Leland gives the following account of Maidstone, in the reign of Henry VIII.:--The ruler of the towne is cawled port-ryve. Ther is in the
455 towne a fair colledge of prestes. The castel, or palace, standeth about the myddle of the towne, being well maynteyned by the Archbishop of Canterbury. Ther is the commune gayle or prison of Kent, as in the shyre-towne. It is a market-towne of one long street, and full of ynnes.” If this sketch be a true delineation of Maidstone, it must have undergone a considerable revolution. It now consists of four principal streets, which meet and intersect each other at right angles. It also spreads itself to a considerable extent every way, partly on a hill, and partly in a valley, containing about eight or ten thousand inhabitants. For the great difference of the town from the description of Leland, we cannot easily account. Places as well as persons are subject to strange fluctuations. · The castle or palace was given by William de Cornhill, to Stephen Langton, Archbishop of Canterbury, in the seventh year of King John, or about the year 1207; but its manor was long before, even in the reign of Edward the Confessor, the property of the Archbishop of Canterbury, probably by the gift of one of the Saxon princes. Both the manor and palace, however, were granted by Henry VIII.' to Sir Henry Wyat, one of his privy-council. This gentleman is said, by a jest, to have raised the courage of the king to go through with his divorce, notwithstanding the opposition of the court of Rome-telling him that it was strange a man could not repent when he had done amiss, without asking the Pope's leave! Archbishop Cranmer used to reside at the palace, and even to
MAIDSTONE. preach in the church. He was so partial to Maidstone, that he set it down in his note-book as one of the considerable towns, where there ought to be placed learned men with sufficient stipends. Looking the other day on the front of the old palace, its appearance seemed to acquire a greater veneration in my eyes, because it was once the residence of Archbishop Cranmer. He was the friend and martyr of the reformation.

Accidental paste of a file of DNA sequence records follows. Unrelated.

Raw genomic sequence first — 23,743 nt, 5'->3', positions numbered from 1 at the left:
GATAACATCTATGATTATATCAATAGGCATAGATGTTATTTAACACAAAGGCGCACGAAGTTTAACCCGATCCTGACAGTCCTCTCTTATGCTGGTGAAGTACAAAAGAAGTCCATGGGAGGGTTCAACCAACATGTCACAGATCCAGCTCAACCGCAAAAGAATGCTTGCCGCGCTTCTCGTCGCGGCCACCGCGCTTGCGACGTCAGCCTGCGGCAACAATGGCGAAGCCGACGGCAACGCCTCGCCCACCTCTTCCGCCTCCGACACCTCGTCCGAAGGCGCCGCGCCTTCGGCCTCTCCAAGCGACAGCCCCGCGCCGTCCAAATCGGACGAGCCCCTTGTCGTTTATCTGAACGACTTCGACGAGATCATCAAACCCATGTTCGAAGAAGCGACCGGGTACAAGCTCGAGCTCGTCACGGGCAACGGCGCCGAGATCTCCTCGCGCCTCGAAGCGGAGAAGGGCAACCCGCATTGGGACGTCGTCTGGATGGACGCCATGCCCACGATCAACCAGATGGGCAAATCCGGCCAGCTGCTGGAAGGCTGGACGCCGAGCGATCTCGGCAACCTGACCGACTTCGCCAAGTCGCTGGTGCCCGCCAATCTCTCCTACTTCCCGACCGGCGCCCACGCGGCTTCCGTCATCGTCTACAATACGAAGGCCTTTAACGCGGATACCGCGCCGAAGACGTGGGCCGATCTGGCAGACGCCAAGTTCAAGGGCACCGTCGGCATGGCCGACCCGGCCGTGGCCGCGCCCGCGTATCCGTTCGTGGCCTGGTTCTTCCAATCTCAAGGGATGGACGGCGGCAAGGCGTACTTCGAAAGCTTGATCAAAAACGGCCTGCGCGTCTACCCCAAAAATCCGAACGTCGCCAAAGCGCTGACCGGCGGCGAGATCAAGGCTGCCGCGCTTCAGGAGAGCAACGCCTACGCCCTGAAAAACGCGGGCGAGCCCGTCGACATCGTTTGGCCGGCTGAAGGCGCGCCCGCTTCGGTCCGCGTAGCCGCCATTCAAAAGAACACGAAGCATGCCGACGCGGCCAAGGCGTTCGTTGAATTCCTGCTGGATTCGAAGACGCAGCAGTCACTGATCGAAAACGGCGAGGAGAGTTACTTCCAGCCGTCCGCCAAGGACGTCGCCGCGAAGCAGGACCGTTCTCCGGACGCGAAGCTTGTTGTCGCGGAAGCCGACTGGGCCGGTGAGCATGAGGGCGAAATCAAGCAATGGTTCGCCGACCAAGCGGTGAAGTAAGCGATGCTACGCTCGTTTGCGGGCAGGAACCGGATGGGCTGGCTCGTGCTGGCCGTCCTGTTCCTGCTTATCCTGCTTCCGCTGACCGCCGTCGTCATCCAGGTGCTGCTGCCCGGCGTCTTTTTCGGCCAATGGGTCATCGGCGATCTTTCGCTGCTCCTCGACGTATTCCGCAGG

Maidstone was incorporated in the reign of Edward VI. with a view of rewarding the inhabitants on account of the zeal expressed by them for the advancement of the reformation. It is, indeed, to their honour that they hailed the period when religion, emerging from the absurdities and corruptions of the Romish church, began to show herself to the understandings of men in her native simplicity.
. . . in Several protestant martyrs were burned in this town with circumstances of barbarity.' Pure Christianity holds these outrages of unhallowed passion in abhorrence. Its benevolent Author calls upon us to judge even of ourselves what is right, and assures us that the homage of the heart can alone be acceptable to the Supreme Being. This town used to be remarkable for four religious houses.
The church bears the name of St. Mary All Saints; it is a fair large building, said to be the most spacious parish church in the county, and has a good parochial library. Its spire was burned by lightning, in the year 1730, and it has not been